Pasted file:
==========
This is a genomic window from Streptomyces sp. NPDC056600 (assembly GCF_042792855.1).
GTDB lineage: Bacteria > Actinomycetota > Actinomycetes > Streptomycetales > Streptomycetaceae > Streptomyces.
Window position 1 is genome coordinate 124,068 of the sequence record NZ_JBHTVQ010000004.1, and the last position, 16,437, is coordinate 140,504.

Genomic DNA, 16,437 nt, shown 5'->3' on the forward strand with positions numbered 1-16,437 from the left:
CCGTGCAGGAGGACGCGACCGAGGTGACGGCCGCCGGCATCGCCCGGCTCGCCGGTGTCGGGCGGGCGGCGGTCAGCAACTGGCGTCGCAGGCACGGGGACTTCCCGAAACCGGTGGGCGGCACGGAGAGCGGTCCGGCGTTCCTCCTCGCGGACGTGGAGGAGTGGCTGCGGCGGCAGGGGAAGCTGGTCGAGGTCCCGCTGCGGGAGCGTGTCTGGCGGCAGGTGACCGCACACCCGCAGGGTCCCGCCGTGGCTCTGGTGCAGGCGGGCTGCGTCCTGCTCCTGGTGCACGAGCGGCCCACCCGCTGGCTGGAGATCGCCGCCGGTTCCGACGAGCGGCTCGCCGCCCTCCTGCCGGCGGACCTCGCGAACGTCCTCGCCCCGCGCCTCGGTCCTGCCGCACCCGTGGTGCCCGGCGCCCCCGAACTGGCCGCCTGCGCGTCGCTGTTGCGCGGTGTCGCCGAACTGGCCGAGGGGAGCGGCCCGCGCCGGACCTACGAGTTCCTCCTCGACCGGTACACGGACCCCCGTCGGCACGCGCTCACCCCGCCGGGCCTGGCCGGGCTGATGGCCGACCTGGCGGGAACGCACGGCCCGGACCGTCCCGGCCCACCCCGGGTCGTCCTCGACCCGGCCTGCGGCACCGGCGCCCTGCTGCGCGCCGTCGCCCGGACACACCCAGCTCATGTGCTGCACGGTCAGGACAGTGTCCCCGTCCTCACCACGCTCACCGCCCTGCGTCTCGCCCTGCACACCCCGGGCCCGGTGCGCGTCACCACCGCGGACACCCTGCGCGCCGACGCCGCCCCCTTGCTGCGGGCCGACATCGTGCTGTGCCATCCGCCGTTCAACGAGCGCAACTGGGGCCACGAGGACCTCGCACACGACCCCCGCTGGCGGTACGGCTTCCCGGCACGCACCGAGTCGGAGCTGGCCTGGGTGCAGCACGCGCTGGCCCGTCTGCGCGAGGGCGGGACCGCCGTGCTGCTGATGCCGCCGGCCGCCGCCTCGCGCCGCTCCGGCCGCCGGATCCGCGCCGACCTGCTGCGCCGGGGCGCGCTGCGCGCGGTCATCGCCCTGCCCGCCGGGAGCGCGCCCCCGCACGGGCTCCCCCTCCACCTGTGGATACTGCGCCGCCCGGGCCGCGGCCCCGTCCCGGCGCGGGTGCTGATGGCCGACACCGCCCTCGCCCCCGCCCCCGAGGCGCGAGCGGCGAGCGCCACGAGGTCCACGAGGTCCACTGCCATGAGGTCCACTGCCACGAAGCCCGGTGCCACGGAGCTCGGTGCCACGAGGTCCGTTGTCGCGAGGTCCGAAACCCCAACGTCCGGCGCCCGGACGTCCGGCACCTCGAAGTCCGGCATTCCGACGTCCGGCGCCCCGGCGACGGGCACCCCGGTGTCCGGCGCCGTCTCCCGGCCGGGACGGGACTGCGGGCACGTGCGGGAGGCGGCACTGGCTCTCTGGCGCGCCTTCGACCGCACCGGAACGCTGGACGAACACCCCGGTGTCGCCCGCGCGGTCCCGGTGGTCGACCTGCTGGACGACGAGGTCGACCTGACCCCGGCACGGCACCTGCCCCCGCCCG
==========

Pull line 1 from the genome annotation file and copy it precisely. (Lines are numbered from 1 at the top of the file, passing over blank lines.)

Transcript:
This is a genomic window from Streptomyces sp. NPDC056600 (assembly GCF_042792855.1).